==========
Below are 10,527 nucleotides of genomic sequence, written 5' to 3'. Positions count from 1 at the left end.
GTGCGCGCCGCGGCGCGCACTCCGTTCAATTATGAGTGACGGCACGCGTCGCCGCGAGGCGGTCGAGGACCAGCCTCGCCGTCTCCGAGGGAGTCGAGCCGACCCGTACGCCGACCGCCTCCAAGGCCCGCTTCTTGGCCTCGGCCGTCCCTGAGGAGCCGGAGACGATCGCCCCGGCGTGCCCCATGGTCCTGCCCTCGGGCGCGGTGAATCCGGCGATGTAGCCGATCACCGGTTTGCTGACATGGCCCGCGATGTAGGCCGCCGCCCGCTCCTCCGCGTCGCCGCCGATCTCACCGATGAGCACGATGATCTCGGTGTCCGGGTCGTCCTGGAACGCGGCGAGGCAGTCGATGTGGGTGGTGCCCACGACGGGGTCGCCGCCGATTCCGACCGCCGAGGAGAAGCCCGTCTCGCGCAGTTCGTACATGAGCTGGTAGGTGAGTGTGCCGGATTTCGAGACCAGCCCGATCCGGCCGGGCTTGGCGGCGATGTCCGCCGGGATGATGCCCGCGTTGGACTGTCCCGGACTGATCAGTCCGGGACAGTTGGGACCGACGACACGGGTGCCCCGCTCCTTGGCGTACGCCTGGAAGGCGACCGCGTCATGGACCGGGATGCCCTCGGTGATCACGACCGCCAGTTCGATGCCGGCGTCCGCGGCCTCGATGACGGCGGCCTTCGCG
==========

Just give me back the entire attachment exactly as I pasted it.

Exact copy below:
Below are 10,527 nucleotides of genomic sequence, written 5' to 3'. Positions count from 1 at the left end.
GTGCGCGCCGCGGCGCGCACTCCGTTCAATTATGAGTGACGGCACGCGTCGCCGCGAGGCGGTCGAGGACCAGCCTCGCCGTCTCCGAGGGAGTCGAGCCGACCCGTACGCCGACCGCCTCCAAGGCCCGCTTCTTGGCCTCGGCCGTCCCTGAGGAGCCGGAGACGATCGCCCCGGCGTGCCCCATGGTCCTGCCCTCGGGCGCGGTGAATCCGGCGATGTAGCCGATCACCGGTTTGCTGACATGGCCCGCGATGTAGGCCGCCGCCCGCTCCTCCGCGTCGCCGCCGATCTCACCGATGAGCACGATGATCTCGGTGTCCGGGTCGTCCTGGAACGCGGCGAGGCAGTCGATGTGGGTGGTGCCCACGACGGGGTCGCCGCCGATTCCGACCGCCGAGGAGAAGCCCGTCTCGCGCAGTTCGTACATGAGCTGGTAGGTGAGTGTGCCGGATTTCGAGACCAGCCCGATCCGGCCGGGCTTGGCGGCGATGTCCGCCGGGATGATGCCCGCGTTGGACTGTCCCGGACTGATCAGTCCGGGACAGTTGGGACCGACGACACGGGTGCCCCGCTCCTTGGCGTACGCCTGGAAGGCGACCGCGTCATGGACCGGGATGCCCTCGGTGATCACGACCGCCAGTTCGATGCCGGCGTCCGCGGCCTCGATGACGGCGGCCTTCGCG